Academic journal article Albany Law Review

The Governmental Attorney-Client Privilege: Whether the Right to Evidence in a State Grand Jury Investigation Pierces the Privilege in New York State

Academic journal article Albany Law Review

The Governmental Attorney-Client Privilege: Whether the Right to Evidence in a State Grand Jury Investigation Pierces the Privilege in New York State

Article excerpt

I. INTRODUCTION

Whether a New York State government official represented by a government attorney can invoke the evidentiary attorney-client privilege when faced with a state grand jury subpoena has not been explicitly addressed by either New York State courts or the New York State Legislature. If a New York State grand jury were to subpoena the Governor's chief legal counsel to testify regarding private communications with the Governor, then it is currently uncertain whether the Governor's chief legal counsel would be able to avoid testifying based on the evidentiary attorney-client privilege. If New York State follows the rulings of the United States Courts of Appeals for the Eighth, District of Columbia, and Seventh Circuits, (1) then the Governor's chief legal counsel would be unable to successfully invoke the evidentiary attorney-client privilege and would be compelled to testify. However, if New York State follows the ruling of the Court of Appeals for the Second Circuit, (2) then the Governor's chief legal counsel would be permitted to invoke the evidentiary privilege. The recent circuit split among the United States Courts of Appeals (3) magnifies the uncertainty regarding whether the governmental attorney-client privilege (4) exists in the federal grand jury context. It should be noted, however, that governmental entities are generally afforded the protections of the attorney-client privilege outside of the grand jury context. (5)

The existence of the evidentiary attorney-client privilege for federal government entities represented by federal government attorneys has been debated by academics in both the civil (6) and criminal contexts. (7) This Comment, however, focuses on whether New York State supports the extension of the evidentiary attorney-client privilege to state government officials represented by government attorneys who are under investigation by a New York State grand jury. (8) Part II of this Comment explains attorney-client confidentiality as it currently exists in New York State by describing the two bodies of law governing confidences between attorneys and clients: the ethical obligation set forth by the legal profession (9) and the evidentiary attorney-client privilege set forth by the judicial and legislative branches of government. (10) Even though this Comment does not examine an attorney's ethical obligations in state criminal proceedings, a brief discussion of the duty of confidentiality is necessary in ascertaining the importance that the legal profession ascribes to client confidences, which are at the heart of the evidentiary attorney-client privilege. Part III analyzes the United States Courts of Appeals cases that created the current split among the circuits. In determining which circuit New York State is inclined to follow, Part IV explores the competing interests between the need to protect client confidences and the public's right to know every man's evidence. Part V concludes that New York State government officials represented by government attorneys should be afforded the protections of the evidentiary attorney-client privilege in state grand jury proceedings based on New York State's high regard for attorney-client confidentiality when faced with the public's right to know.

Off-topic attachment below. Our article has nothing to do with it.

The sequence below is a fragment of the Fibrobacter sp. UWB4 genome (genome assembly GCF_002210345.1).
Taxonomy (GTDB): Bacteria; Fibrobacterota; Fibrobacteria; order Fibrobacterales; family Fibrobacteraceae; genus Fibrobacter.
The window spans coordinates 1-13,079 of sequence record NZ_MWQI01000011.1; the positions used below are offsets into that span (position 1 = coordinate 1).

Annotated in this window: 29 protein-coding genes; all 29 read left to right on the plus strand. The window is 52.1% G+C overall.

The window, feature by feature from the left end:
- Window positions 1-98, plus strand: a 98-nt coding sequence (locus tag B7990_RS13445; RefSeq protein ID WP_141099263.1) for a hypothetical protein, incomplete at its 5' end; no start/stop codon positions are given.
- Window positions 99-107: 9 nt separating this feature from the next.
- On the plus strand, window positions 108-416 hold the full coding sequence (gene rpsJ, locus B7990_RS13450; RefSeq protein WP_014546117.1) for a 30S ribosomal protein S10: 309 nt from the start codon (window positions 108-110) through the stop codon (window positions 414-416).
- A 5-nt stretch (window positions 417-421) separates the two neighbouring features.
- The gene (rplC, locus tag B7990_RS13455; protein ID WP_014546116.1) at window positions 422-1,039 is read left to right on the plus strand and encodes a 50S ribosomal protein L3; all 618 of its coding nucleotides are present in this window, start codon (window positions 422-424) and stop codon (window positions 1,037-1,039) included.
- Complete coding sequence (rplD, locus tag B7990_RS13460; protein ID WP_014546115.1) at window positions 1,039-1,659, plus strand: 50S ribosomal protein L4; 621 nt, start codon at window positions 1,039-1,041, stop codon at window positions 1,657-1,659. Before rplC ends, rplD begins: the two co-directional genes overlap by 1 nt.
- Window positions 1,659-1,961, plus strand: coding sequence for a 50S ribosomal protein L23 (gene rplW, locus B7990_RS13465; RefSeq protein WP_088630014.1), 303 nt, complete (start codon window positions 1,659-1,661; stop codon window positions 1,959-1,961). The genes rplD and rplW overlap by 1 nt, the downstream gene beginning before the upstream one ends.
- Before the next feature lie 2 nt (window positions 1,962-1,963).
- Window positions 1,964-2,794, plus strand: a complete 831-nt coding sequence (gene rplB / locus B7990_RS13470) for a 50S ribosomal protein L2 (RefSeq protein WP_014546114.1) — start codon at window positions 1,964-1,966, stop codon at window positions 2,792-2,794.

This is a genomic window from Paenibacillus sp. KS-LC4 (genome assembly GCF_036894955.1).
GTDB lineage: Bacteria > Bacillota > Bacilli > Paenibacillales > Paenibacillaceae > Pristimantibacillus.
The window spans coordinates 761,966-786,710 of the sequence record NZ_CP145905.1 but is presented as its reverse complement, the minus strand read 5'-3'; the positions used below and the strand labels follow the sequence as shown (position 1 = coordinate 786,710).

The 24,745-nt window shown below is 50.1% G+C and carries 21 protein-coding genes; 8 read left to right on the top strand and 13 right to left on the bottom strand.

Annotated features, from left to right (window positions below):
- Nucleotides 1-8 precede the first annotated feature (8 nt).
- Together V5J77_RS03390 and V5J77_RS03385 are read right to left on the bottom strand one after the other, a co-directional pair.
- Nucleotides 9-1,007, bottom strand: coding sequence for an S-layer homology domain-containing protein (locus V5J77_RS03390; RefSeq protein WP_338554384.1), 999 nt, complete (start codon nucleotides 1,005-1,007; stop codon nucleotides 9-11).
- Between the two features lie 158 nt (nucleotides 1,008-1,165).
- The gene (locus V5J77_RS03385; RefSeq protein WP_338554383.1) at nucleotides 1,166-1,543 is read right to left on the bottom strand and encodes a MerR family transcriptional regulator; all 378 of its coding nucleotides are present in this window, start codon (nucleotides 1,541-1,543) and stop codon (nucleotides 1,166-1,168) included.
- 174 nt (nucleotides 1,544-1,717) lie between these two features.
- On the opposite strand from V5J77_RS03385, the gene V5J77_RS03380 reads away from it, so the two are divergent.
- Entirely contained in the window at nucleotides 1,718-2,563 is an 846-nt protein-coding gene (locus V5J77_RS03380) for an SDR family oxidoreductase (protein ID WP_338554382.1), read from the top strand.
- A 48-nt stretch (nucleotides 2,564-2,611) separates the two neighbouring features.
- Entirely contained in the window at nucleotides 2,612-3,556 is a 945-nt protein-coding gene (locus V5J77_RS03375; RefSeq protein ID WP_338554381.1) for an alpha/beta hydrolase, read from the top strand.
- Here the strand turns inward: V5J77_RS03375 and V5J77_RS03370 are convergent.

II. THE ATTORNEY-CLIENT PRIVILEGE IN NEW YORK STATE: BODIES OF LAW GOVERNING CONFIDENTIALITY BETWEEN ATTORNEYS AND CLIENTS (11)

Confidences between an attorney and his client are governed in New York State by both the ethical obligation (12) and the evidentiary attorney-client privilege. (13) The ethical obligation of an attorney regulates his moral responsibilities and is set forth by the legal profession. (14) In New York State, the New York Code of Professional Responsibility enacted by the New York State Bar Association governs the moral and ethical responsibilities of attorneys admitted to practice law. (15) In contrast, the evidentiary attorney-client privilege, enacted by both the legislature and judiciary, governs the admissibility of attorney-client confidences in adjudicative proceedings and is set forth by both common law principles and statutory provisions. …

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